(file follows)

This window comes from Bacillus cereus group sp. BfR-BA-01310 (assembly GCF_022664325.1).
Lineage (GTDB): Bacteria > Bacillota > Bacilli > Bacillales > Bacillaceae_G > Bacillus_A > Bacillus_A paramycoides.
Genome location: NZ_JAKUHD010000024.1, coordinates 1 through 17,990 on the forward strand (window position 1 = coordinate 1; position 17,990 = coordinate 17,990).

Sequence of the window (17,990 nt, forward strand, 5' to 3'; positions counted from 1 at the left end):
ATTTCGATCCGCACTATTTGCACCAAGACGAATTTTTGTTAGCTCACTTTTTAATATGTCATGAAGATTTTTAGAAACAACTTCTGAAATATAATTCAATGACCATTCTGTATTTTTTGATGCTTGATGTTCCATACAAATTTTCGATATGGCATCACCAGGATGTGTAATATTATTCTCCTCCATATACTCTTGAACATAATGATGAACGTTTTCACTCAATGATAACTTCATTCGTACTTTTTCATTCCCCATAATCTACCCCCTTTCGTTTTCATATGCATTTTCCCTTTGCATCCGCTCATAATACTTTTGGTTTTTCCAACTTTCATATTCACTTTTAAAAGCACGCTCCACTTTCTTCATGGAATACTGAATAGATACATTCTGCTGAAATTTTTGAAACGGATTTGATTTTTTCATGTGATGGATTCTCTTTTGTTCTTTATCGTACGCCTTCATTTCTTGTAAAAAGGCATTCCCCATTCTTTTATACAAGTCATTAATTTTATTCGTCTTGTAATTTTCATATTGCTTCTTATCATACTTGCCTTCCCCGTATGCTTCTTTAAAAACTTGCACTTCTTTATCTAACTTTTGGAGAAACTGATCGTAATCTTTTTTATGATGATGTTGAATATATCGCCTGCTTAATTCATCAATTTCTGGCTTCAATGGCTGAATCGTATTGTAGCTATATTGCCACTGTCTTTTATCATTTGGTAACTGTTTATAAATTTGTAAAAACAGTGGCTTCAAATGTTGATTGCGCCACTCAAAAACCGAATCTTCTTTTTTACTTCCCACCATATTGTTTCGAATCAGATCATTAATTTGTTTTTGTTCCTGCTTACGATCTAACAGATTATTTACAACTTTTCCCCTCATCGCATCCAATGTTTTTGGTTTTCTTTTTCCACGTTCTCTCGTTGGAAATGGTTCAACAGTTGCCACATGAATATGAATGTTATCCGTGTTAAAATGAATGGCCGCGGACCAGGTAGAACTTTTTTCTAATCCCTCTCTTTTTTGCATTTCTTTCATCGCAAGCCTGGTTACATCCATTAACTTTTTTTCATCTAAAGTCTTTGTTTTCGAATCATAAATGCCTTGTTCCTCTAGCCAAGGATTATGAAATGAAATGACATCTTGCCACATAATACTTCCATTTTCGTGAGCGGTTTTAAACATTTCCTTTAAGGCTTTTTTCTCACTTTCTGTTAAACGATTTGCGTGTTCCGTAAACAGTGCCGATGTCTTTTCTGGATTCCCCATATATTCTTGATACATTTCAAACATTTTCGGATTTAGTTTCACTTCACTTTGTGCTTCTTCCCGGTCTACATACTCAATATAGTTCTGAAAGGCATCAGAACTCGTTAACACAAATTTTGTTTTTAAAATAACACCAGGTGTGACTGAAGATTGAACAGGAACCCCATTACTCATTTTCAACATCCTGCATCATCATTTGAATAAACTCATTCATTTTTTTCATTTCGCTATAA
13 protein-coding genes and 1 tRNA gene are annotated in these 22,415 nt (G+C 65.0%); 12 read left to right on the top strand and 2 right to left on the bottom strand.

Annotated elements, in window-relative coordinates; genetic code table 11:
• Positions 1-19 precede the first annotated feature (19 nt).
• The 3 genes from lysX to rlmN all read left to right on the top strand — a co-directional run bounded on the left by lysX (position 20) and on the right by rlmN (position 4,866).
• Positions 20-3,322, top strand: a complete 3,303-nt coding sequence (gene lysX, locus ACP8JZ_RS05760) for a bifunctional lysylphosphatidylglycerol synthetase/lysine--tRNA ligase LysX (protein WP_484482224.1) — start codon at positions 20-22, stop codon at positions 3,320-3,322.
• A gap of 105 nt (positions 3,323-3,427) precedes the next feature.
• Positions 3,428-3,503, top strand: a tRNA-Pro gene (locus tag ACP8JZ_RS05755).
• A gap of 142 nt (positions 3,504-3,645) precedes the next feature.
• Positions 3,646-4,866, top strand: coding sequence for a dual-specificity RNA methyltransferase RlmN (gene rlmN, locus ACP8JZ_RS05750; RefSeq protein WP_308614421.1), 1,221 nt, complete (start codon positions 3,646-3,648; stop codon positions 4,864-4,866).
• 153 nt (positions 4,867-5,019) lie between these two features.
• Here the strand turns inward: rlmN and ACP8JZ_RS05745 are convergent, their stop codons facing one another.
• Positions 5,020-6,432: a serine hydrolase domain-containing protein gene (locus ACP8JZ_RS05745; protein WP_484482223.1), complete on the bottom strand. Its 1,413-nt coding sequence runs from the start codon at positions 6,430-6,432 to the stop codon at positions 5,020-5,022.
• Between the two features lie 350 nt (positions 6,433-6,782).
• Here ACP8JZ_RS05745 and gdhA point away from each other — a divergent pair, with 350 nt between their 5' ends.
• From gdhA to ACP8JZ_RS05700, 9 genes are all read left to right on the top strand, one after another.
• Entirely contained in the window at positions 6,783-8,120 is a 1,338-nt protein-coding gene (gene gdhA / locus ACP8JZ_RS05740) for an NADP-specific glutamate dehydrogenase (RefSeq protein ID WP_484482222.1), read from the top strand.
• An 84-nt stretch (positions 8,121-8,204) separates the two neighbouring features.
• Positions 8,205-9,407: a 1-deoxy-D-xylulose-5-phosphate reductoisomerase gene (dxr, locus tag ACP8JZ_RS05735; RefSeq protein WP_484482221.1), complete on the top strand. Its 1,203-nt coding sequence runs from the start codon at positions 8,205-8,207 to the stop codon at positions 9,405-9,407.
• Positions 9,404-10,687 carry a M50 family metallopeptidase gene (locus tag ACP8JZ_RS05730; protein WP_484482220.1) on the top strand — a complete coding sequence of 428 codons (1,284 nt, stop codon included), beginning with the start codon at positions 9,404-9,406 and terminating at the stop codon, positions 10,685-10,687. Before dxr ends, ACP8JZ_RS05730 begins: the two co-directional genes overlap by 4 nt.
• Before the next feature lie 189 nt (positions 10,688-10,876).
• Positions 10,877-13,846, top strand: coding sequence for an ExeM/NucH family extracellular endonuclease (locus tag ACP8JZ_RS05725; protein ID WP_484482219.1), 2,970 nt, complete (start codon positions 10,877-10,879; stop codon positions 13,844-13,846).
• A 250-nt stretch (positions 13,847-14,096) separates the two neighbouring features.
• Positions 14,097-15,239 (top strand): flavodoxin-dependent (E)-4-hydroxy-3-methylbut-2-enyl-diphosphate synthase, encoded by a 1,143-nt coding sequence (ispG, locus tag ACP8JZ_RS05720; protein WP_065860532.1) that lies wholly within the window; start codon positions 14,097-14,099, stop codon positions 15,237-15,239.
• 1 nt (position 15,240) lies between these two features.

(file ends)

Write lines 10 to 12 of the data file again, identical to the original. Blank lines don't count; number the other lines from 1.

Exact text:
• Positions 20-3,322, top strand: a complete 3,303-nt coding sequence (gene lysX, locus ACP8JZ_RS05760) for a bifunctional lysylphosphatidylglycerol synthetase/lysine--tRNA ligase LysX (protein WP_484482224.1) — start codon at positions 20-22, stop codon at positions 3,320-3,322.
• A gap of 105 nt (positions 3,323-3,427) precedes the next feature.
• Positions 3,428-3,503, top strand: a tRNA-Pro gene (locus tag ACP8JZ_RS05755).